She applied for universal credit, but because she was a student, she was refused a Work Capability Assessment (WCA), which meant she was effectively disentitled from claiming universal credit.

Sidra applied for a judicial review of the Department of Work and Pensions (DWP) policy (which stated that disabled students shouldn’t be invited to a WCA), arguing that the law required the DWP to conduct a WCA to determine whether she had limited capability for work, in which case she would be entitled to universal credit.

Now, after the Secretary of State for Work and Pensions, Therese Coffey, told the court in July, 2020 that she would not be defending Sidra’s claim, a high court judge has ruled that the SSWP had acted unlawfully and has quashed the decision to refuse Sidra’s claim for universal credit.

Sidra will now be given a WCA, and if she is deemed to be unable to work, she will be entitled to make a claim for universal credit.

The court ruling also has an impact on those disabled students whose applications for universal credit had previously been unsuccessful because they had been refused a WCA.

However, on 5 August the DWP changed the law so that other disabled students who made a claim for universal credit after that date would not be invited  to a WCA and would not therefore be able to establish their limited capability for work.

Ms Kauser said: “I am glad I decided to take a stand and pursue my claim for judicial review of the DWP decision to refuse me a WCA. Hopefully other students will benefit from the court ruling.”

Leigh Day solicitor Lucy Cadd added: “Sidra made a brave stand against the decision to refuse her a WCA and it has proved successful. It has been estimated by the charity Disability Rights UK that the Secretary of State’s unlawful policy, which has been in operation since 2013, could have adversely affected 30,000 disabled students. Other disabled students who were refused a WCA prior to 5 August 2020 and therefore lost out on their claim for universal credit, should ask the Secretary of State to revise her decision.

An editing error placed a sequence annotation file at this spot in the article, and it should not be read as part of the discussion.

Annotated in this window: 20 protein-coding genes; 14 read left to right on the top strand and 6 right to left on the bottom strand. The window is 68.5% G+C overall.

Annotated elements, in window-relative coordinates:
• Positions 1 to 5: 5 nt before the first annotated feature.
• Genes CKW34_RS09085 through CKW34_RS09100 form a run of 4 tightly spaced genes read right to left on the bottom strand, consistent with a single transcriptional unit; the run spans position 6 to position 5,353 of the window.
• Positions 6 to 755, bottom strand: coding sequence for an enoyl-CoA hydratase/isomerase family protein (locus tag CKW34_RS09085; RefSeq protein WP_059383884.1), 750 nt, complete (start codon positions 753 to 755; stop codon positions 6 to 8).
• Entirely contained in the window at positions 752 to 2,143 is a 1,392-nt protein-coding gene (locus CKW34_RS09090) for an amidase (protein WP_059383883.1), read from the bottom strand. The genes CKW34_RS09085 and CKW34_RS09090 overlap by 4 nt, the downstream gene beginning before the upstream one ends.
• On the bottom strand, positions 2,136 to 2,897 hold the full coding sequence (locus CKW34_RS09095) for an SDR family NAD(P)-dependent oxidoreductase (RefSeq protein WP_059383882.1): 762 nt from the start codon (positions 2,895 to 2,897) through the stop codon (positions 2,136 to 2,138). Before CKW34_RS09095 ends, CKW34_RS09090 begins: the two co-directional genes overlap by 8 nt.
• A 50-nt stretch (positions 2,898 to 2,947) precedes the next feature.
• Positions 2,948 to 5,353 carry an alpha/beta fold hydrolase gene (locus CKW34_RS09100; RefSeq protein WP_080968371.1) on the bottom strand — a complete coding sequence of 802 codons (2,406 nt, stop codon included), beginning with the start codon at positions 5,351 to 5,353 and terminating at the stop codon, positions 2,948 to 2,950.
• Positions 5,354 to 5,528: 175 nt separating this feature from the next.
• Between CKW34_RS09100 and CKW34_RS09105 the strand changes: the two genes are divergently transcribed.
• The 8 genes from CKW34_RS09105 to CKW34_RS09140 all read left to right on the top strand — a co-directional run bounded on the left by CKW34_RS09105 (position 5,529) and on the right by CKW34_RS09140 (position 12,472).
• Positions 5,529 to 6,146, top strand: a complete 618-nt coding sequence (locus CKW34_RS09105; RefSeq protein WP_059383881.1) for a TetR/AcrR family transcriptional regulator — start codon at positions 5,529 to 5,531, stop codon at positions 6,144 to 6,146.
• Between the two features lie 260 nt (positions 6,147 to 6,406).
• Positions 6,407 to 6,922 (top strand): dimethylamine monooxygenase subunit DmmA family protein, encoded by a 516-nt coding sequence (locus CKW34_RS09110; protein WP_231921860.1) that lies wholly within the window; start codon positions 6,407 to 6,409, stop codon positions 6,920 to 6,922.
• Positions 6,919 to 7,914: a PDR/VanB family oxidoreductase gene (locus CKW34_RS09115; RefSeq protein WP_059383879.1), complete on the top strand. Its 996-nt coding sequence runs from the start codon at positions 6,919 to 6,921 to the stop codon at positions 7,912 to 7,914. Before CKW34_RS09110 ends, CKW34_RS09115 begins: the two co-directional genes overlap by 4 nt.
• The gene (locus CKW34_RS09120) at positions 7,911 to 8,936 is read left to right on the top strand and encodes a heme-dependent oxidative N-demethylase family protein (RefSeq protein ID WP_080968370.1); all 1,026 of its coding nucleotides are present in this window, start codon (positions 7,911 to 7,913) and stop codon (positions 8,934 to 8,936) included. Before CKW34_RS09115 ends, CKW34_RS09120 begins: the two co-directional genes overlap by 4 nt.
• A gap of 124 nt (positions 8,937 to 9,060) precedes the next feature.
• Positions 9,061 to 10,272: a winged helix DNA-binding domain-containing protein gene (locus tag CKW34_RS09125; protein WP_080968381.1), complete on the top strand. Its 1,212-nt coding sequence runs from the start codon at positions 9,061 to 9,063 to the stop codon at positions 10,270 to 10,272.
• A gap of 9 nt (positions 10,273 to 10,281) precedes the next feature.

“Although the DWP has callously changed the regulations to prevent more disabled students being entitled to a WCA, there may be scope for legal challenge to the new regulations.”

Source: Disabled student wins right to be considered for universal credit

The Tories have used Covid to abandon children with disabilities and their parents

Money, money, money: Boris Johnson’s government says it is spending billions to help children with special educational needs and disabilities weather the Covid crisis – but they aren’t seeing it. So where is it going?

It may be hard to accept, but Boris Johnson and his cronies have been weaponising Covid-19, using the crisis as an excuse to take support away from vulnerable children.

Parents of children with special educational needs and disabilities have been particularly hard-hit, as Metro‘s report shows:

An Ofsted report into the impact of the first lockdown published this week found that some children lost basic skills and learning as a result of school closures and restrictions on movement.

Turning to SEND children, it found the pandemic has presented ‘serious and far-reaching’ challenges for families, with some feeling ‘isolated’ from existing services.

One parent who spoke to Metro branded the situation a ‘national disgrace’ and said her three-year-old son had received no physio or occupational therapy for nine months.